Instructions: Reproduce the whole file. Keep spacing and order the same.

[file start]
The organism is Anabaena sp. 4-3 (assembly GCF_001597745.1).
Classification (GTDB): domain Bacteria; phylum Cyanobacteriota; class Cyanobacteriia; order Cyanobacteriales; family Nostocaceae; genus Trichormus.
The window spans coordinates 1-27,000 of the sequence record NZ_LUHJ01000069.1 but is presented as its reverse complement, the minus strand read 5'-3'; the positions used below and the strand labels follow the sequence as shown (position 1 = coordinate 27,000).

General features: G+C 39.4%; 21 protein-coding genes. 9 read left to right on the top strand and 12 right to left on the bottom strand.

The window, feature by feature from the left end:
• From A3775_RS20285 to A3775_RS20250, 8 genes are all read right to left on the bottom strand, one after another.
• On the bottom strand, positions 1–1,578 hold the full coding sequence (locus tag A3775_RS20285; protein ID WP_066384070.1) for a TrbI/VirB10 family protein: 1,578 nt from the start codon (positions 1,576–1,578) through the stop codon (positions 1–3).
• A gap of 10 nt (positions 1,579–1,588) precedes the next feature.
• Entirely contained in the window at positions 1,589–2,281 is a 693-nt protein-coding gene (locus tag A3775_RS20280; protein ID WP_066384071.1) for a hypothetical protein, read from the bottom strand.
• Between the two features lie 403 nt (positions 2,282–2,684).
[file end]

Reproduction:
The organism is Anabaena sp. 4-3 (assembly GCF_001597745.1).
Classification (GTDB): domain Bacteria; phylum Cyanobacteriota; class Cyanobacteriia; order Cyanobacteriales; family Nostocaceae; genus Trichormus.
The window spans coordinates 1-27,000 of the sequence record NZ_LUHJ01000069.1 but is presented as its reverse complement, the minus strand read 5'-3'; the positions used below and the strand labels follow the sequence as shown (position 1 = coordinate 27,000).

General features: G+C 39.4%; 21 protein-coding genes. 9 read left to right on the top strand and 12 right to left on the bottom strand.

The window, feature by feature from the left end:
• From A3775_RS20285 to A3775_RS20250, 8 genes are all read right to left on the bottom strand, one after another.
• On the bottom strand, positions 1–1,578 hold the full coding sequence (locus tag A3775_RS20285; protein ID WP_066384070.1) for a TrbI/VirB10 family protein: 1,578 nt from the start codon (positions 1,576–1,578) through the stop codon (positions 1–3).
• A gap of 10 nt (positions 1,579–1,588) precedes the next feature.
• Entirely contained in the window at positions 1,589–2,281 is a 693-nt protein-coding gene (locus tag A3775_RS20280; protein ID WP_066384071.1) for a hypothetical protein, read from the bottom strand.
• Between the two features lie 403 nt (positions 2,282–2,684).